I figured that since the action was getting rowdy, I may as well go with that and skipped over to some facts about meat-eating flora. I mentioned the Venus Fly Trap and that it eats insects by catching them in its “flower” and then slowly digesting them with digestive juices similar to those in our own stomachs. This elicited a lot of “gross” and “eww” and similar reactions. I showed the kids how to “make” a Venus Fly Trap with their fists. Some of the more enterprising the buzzed around with their finger while the others tried to “catch” them. Ahh, to be 8 again.
I’d brought a huge sack of daisies with long stems with me and figured now was as good a time as any to show them how to weave a headband or necklace out of them. This basically finished off the presentation as I helped the kids make a total mess of the classroom.
It was a lot of fun. I think I’d like to do this more often.
With winter comes sorter days and darker nights and things can become a bit dreary. Rather than sit in the gloom that winter time often brings, bring some color and light in to your home with beautiful fresh cut flowers.
The winter blues can bring even the highest of spirits when the days are short and icy cold. It is hard to get out and about and be around others when you need those moments of connections. For the elderly, this is almost impossible. A great way to help keep the spirits up of your own and your loved ones is to gift flowers. It allows you to make a connection with another no matter what the weather holds outside your doors. It can bring that much needed smile to an elderly’s face and make an entire week or longer one of joy!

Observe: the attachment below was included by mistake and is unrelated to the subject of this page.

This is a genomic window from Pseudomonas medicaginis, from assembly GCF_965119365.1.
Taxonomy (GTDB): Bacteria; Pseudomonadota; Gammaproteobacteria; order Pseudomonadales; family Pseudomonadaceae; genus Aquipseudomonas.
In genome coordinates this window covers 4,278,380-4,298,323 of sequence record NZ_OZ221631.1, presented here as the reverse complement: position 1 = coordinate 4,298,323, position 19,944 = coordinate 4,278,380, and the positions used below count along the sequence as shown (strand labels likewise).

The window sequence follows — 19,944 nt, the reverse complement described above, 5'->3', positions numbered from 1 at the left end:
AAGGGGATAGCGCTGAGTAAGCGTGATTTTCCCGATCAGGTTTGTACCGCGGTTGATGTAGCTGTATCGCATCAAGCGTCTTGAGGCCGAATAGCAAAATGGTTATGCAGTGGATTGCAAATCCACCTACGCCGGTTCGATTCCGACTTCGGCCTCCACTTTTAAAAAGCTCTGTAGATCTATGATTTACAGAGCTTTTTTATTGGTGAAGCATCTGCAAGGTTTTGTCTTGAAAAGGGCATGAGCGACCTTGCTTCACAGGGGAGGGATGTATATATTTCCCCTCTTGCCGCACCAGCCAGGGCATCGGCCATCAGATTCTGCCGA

Don’t let the shorter days and darker nights bring on the winter blues to you or anyone you care about. Brighten yours and others days with a gift of beautiful fresh cut flowers from Brant Florist.
The New Year is an opportunity to start new things, try new things and let go of some old that have kept one down. It is also a great time to set your own trends and a fun place to start is with your New Years Flowers. You can go with traditional flowers used to celebrate the holidays, or you can go off the beaten path and bring a entirely new look into your home just with flowers! Think contemporary flowers. This can be in a an exotic nature or colors of flower arrangements you would not necessarily combine such as purples with greens and orange tones together.
Traditional New Year Flowers are generally deep blues, whites, and even left over Christmas flowers. Why not try decorating with flowers such as orchids or Amaryllis? Both are gorgeous flowers and can add accents to your home that emit class, sophistication, and new beginnings!
Choose flowers that exude the holiday spirit. If you are sending New Year flowers to another, you may want to play it a little safer and stick to more traditional arrangements, but for your own home, bring in the New Year in a new light with a fresh look at flowers! Pick up on the upcoming color trends for the year. Have fun with them and do not limit yourself. There really is never a wrong flower for any occasion!